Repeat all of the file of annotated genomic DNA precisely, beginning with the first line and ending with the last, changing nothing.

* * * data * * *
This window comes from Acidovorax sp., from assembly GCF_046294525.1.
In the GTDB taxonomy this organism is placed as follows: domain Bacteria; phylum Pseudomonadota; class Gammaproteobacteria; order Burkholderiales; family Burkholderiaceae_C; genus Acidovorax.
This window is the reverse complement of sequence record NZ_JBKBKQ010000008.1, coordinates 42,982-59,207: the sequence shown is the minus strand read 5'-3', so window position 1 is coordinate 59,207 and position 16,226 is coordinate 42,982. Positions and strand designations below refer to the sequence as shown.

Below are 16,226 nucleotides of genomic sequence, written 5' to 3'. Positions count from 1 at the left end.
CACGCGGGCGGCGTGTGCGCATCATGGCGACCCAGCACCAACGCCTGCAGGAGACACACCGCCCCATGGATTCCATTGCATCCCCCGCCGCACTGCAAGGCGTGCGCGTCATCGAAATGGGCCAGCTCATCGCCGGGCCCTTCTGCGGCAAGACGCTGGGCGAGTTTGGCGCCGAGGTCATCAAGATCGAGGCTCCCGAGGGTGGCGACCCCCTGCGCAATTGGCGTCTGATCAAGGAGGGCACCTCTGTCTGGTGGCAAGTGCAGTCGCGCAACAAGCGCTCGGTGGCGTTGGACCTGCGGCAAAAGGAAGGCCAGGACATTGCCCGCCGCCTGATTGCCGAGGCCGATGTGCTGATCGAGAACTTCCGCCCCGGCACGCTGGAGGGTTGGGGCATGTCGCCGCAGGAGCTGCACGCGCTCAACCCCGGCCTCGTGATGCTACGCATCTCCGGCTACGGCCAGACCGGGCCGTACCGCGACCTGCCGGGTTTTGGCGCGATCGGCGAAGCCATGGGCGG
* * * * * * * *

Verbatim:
This window comes from Acidovorax sp., from assembly GCF_046294525.1.
In the GTDB taxonomy this organism is placed as follows: domain Bacteria; phylum Pseudomonadota; class Gammaproteobacteria; order Burkholderiales; family Burkholderiaceae_C; genus Acidovorax.
This window is the reverse complement of sequence record NZ_JBKBKQ010000008.1, coordinates 42,982-59,207: the sequence shown is the minus strand read 5'-3', so window position 1 is coordinate 59,207 and position 16,226 is coordinate 42,982. Positions and strand designations below refer to the sequence as shown.

Below are 16,226 nucleotides of genomic sequence, written 5' to 3'. Positions count from 1 at the left end.
CACGCGGGCGGCGTGTGCGCATCATGGCGACCCAGCACCAACGCCTGCAGGAGACACACCGCCCCATGGATTCCATTGCATCCCCCGCCGCACTGCAAGGCGTGCGCGTCATCGAAATGGGCCAGCTCATCGCCGGGCCCTTCTGCGGCAAGACGCTGGGCGAGTTTGGCGCCGAGGTCATCAAGATCGAGGCTCCCGAGGGTGGCGACCCCCTGCGCAATTGGCGTCTGATCAAGGAGGGCACCTCTGTCTGGTGGCAAGTGCAGTCGCGCAACAAGCGCTCGGTGGCGTTGGACCTGCGGCAAAAGGAAGGCCAGGACATTGCCCGCCGCCTGATTGCCGAGGCCGATGTGCTGATCGAGAACTTCCGCCCCGGCACGCTGGAGGGTTGGGGCATGTCGCCGCAGGAGCTGCACGCGCTCAACCCCGGCCTCGTGATGCTACGCATCTCCGGCTACGGCCAGACCGGGCCGTACCGCGACCTGCCGGGTTTTGGCGCGATCGGCGAAGCCATGGGCGG